Additives like titanium dioxide and brominated vegetable oil may be dangerous if consumed too often.
From a young age, we’re taught that eating vegetables, fruit, lean meats and other nutritious items is crucial for our health. And that rings true today, no matter how old you are.
But experts say that we may not actually know what we are putting in our bodies every day, and some of the items on nutrition labels are suspect — with Europe even banning certain ingredients used in the United States.
As with all aspects of the law, regulations vary from country to country, which is why certain food additives that are permitted one place may be prohibited elsewhere.
In the U.S., a few issues make additive approvals a little more lax. Among them is a loophole known as GRAS — meaning “generally recognized as safe” — which “came into place due to the 1958 Food Additives Amendment,” according to Thomas Galligan, the principal scientist for food additives and supplements at the Center for Science in the Public Interest, or CSPI.
“The food industry is allowed to self-determine that a substance is generally recognized as safe,” allowing it to bypass the Food and Drug Administration, he said, adding that the European Union has no equivalent process.
Additionally, “in the U.S. we have a large number of additives that are grandfathered into the food supply,” said Dr. Sheela Sathyanarayana, an associate professor of pediatrics and adjunct professor in the department of environmental and occupational health sciences at the University of Washington.
This means that some of the chemicals allowed in our food have not actually been reviewed for quite some time.
Europe, on the other hand, somewhat recently conducted a safety review of all additives in use, Sathyanarayana said. In the U.S., “we have no regulatory mechanism to go back and evaluate all the additives in the food supply.”
“It is a commonly held belief that if small amounts are used, then it won’t be harmful. But that is not true.”
Certain additives should immediately raise red flags — including those not allowed in the EU. Here, experts share which ones to avoid.
“A recent example of a food additive being banned in the EU but allowed in the U.S. is titanium dioxide,” Galligan said.
The European Food Safety Authority banned the ingredient last year because of concerns about potential connections to cancer, but the FDA has “not taken any action on titanium dioxide following the EFSA assessment,” he said.
European research determined that while the data is not conclusive, a cancer link could not be ruled out, which makes this additive concerning for daily use.
In the U.S., titanium dioxide is commonly used in salad dressings, coffee creamer and some white sauces.
Azodicarbonamide, sometimes found in bread and rolls, is used as a bleaching agent and flour improver, according to CSPI.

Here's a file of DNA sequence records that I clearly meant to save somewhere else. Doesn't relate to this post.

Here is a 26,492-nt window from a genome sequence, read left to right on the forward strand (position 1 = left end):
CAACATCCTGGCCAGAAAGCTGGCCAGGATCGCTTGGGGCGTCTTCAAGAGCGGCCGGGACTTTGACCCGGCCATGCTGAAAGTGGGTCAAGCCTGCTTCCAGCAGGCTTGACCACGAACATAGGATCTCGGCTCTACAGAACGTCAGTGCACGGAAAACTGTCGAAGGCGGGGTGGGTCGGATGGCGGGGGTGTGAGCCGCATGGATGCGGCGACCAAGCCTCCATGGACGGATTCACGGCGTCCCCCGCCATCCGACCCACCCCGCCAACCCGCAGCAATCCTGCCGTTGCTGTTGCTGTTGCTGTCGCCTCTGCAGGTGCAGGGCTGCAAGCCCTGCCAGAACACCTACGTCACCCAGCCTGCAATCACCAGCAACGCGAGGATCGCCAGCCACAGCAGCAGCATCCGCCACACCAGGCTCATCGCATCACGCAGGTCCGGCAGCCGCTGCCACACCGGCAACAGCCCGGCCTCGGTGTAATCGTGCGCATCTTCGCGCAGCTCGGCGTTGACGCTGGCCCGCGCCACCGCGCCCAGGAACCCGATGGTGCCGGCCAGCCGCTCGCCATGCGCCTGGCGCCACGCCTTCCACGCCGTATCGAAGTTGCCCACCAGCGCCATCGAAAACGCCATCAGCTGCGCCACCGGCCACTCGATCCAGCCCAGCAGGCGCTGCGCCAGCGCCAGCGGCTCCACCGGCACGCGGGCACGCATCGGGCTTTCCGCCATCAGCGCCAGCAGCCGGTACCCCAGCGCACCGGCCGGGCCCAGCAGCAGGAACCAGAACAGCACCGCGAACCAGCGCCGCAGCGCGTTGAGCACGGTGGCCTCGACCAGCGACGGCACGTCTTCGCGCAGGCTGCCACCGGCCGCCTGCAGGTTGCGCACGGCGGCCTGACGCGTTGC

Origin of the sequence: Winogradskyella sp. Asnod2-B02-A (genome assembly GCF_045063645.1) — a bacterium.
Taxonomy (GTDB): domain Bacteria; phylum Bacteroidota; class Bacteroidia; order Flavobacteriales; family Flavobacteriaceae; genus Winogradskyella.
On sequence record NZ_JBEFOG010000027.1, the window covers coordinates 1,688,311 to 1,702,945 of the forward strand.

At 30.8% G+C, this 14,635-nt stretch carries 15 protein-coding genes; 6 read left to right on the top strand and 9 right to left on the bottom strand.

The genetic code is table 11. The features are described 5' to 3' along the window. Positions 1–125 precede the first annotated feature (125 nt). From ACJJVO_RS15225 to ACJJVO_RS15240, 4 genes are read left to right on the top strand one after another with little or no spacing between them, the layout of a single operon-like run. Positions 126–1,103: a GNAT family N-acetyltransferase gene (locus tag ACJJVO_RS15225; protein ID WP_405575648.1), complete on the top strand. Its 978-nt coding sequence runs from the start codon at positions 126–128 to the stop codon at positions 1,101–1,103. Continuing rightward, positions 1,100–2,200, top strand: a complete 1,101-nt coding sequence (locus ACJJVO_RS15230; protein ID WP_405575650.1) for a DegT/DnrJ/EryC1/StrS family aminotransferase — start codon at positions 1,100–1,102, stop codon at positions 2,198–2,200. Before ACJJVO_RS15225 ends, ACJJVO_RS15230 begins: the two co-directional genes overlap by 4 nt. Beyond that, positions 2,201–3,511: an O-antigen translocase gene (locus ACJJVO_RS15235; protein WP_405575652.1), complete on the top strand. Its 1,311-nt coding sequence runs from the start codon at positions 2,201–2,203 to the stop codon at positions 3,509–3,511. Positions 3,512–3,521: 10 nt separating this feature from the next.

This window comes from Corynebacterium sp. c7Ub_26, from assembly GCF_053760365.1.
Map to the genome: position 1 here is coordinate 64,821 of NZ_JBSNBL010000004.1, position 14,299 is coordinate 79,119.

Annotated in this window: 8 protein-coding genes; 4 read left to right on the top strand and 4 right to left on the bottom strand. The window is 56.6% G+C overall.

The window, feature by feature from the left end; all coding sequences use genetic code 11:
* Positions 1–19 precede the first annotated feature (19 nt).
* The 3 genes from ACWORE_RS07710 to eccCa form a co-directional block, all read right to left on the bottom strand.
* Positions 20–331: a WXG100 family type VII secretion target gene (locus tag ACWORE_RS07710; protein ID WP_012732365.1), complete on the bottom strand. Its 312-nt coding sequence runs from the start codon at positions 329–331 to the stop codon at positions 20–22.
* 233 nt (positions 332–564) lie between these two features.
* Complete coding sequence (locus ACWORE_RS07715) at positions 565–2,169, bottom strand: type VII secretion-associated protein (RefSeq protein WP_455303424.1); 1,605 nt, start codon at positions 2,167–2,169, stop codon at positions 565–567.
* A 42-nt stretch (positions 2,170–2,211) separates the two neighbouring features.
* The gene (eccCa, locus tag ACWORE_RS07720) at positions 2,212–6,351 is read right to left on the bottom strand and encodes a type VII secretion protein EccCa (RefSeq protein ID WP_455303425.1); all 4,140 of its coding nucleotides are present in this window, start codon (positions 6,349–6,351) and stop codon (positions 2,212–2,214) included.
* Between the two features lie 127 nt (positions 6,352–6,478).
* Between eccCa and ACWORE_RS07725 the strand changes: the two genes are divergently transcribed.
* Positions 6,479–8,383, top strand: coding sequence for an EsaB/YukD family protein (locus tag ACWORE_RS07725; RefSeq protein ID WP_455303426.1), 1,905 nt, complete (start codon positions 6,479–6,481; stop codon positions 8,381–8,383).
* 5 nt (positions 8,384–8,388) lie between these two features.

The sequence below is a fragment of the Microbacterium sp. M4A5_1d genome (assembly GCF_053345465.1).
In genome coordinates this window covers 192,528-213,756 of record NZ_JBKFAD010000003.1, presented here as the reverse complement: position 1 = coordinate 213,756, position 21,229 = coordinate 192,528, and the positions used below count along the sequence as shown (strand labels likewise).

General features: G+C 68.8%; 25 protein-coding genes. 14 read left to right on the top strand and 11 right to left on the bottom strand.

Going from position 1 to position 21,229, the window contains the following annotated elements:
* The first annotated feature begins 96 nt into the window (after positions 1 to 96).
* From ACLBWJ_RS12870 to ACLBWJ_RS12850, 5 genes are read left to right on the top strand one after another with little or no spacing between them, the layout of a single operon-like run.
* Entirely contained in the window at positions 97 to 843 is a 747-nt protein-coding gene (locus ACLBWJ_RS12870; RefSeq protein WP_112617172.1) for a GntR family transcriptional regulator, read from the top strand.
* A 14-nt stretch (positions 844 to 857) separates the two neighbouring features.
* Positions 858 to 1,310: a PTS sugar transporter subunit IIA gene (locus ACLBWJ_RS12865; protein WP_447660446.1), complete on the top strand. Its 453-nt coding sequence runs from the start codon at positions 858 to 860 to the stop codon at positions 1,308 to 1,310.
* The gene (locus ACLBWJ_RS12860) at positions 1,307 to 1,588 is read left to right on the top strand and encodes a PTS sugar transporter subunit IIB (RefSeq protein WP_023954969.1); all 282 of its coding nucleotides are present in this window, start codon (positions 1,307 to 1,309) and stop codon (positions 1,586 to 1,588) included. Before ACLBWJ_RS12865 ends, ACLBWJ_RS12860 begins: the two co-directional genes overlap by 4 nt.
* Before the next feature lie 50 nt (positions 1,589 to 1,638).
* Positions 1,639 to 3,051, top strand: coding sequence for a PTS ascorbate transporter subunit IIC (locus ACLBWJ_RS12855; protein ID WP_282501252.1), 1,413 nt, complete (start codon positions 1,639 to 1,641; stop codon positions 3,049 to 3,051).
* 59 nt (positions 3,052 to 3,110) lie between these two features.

The watchdog has recommended avoiding this additive because of two chemicals that can form when bread bakes.
The first is semicarbazide, “which caused cancers of the lung and blood vessels in mice,” CSPI said. The second is urethane, a known carcinogen.
Brominated Vegetable Oil
CSPI said that brominated vegetable oil is used to give a cloudy appearance to soft drinks like Mountain Dew, but the additive has been a topic of concern since the 1970s.
Brominated vegetable oil “is still poorly tested” today, the CSPI website said. It has been found to leave a residue on body fat, and it was linked to the deaths of two people who consumed very large amounts of the ingredient.
Bread and rolls in the U.S. may also contain potassium iodate, a chemical intended to strengthen the foods, according to CSPI.
The additive is a kind of iodine, and studies show that too much iodine can cause issues like hypothyroidism.
In fact, the World Health Organization has warned against the use of potassium iodate in flour since 1965.
You may find potassium bromate on the ingredient lists for your go-to sliced wheat bread or flour tortillas, according to the nonprofit Environmental Working Group.
Bromate is known to cause cancer in animals, and the small amount that is used to create a more appealing crumb structure could have adverse effects on humans, too.
Food Dyes Aren’t Banned But Come With A Warning Overseas
“While not quite a ban, the EU requires that foods containing certain synthetic food dyes bear a warning label stating ‘may have an adverse effect on activity and attention in children,’” Galligan said. “But no such warning label is required in the U.S.”
Specifically, foods with synthetic dyes like Yellow No. 5, Yellow No. 6 and Red No. 40 must have this label in the EU. Common foods with dyes include gelatin, fruit snacks, ice pops, bright candy and fruit juices.
The FDA still classifies food dyes as “very safe,” Galligan said. But he added that the “state of California finished their comprehensive report about food dyes” in 2021, with its findings suggesting that “synthetic food dyes can cause or exacerbate adverse neurobehavioral outcomes in some children.”
This All Probably Feels Alarming, And Rightfully So
“This is concerning because some of these additives may be toxic and affect human health,” Sathyanarayana said. “It is a commonly held belief that if small amounts are used, then it won’t be harmful. But that is not true.”
Even a little bit of these additives can be toxic, she said — and people may be exposed to these harmful additives through multiple food items in one day.
If You’re Concerned, You Can Protect Yourself
To stay informed, check the safety of various additives on CSPI’s list of “chemical cuisine ratings.”
Folks can also prioritize fresh ingredients like fruit and vegetables to avoid the additive issue altogether, Sathyanarayana said.
“When it’s not possible to buy fresh, try to look at ingredient labels and choose products with ingredients you know or those with small numbers of ingredients,” she added. This way, you’ll know what is going in your body.